In another thread, docmattc wrote:Without a confident choir or cantor to lead the singing, will the congregation sing the Latin, or the English, both, or neither when led only by the organ? There's no way of knowing unless you know your congregation well (and even then its a bit of a lottery).
Some of us here are lucky enough to have a choir which has been rehearsed beforehand and can (usually) be relied on to sing even if we've misjudged it and the congregation don't join in. The congregation are also more likely to join in if there is a vocal lead. In a parish without such luxuries (and would that be the majority of them?) how best can we keep the music from getting stuck in a rut, but avoid the organist playing an embarrasing solo? The Ash Wednesday liturgy Contrabordun describes would not have worked without a choir to lead and/or sing on their own.
Its happened to me when I've assumed a congregation knows one of the old favourites, only to launch into it from the organ loft and discover from the stony silence that the parish doesn't have this one in their repertoire. Its a very uncomfortable experience and if anyone has found solutions to this it would be good to hear them.
Well now, I'm feeling provocative, so let me give my answer to this.
There are only 2 ways for a member of a congregation to learn a piece of music well enough to sing it. A] by reading the notes or B] by repetition and learning by ear. (B can be a great aid to A).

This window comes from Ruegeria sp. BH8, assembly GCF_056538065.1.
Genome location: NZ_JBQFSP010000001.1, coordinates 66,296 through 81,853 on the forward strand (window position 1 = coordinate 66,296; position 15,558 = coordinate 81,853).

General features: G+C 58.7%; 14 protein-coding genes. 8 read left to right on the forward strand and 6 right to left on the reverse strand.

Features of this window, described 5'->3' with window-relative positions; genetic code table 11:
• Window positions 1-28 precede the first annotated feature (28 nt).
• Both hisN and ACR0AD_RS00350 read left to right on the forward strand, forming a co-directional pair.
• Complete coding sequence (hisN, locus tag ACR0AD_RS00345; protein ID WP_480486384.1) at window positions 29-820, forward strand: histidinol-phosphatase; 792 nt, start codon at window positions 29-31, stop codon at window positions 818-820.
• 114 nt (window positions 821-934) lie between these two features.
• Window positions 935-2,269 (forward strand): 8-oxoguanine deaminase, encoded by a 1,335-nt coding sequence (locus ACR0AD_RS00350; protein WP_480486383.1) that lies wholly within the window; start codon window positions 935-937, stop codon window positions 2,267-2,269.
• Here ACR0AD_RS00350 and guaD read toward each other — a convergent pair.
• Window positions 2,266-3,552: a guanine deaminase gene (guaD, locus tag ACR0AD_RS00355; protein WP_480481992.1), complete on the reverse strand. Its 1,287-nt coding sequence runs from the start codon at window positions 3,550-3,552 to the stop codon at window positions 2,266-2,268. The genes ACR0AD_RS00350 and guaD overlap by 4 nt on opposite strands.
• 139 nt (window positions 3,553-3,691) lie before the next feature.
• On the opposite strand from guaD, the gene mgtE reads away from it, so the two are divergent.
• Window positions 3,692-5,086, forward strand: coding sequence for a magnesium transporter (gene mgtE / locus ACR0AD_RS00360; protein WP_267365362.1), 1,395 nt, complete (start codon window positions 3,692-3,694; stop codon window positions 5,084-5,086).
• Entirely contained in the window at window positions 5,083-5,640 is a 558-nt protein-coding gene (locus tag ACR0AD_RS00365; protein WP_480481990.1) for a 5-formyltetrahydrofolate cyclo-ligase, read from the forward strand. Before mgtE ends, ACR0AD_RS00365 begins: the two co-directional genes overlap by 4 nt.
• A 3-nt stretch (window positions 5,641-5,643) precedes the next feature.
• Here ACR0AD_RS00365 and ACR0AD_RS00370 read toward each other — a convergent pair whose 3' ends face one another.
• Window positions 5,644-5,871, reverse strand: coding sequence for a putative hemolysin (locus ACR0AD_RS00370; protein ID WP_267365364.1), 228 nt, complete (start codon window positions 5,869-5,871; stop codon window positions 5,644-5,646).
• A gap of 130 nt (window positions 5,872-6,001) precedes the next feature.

If you pick something that the congregation don't know and the publisher hasn't printed the dots, the congregation are out of options. They simply have no way of joining in, whether they want to or not. (This applies equally to Latin as to English and to old as to new music.)
My answer is that if you want congregational singing, and you want to be able to ring the changes on the repetoire, you have to consider a rehearsed choir to be a necessity, not a luxury, precisely because, as
Instruments are fine, but when the congregation don't know the music, instrumentalists tend to be more valuable for their voices than anything else. (For the same reason, whilst choir members like to sing hymns in harmony, if there's any uncertainty about the melody, they should be giving a strong unison lead to the congregation).docmattc wrote:The congregation are also more likely to join in if there is a vocal lead.
A choir is preferable to a cantor for 2 reasons: 1 - a choir can have one person missing without being wholly absent and 2 - it's more comfortable for a member of the congregation to join in as an additional member of a large group, a chorus, then to sing along with a (usually amplified) soloist.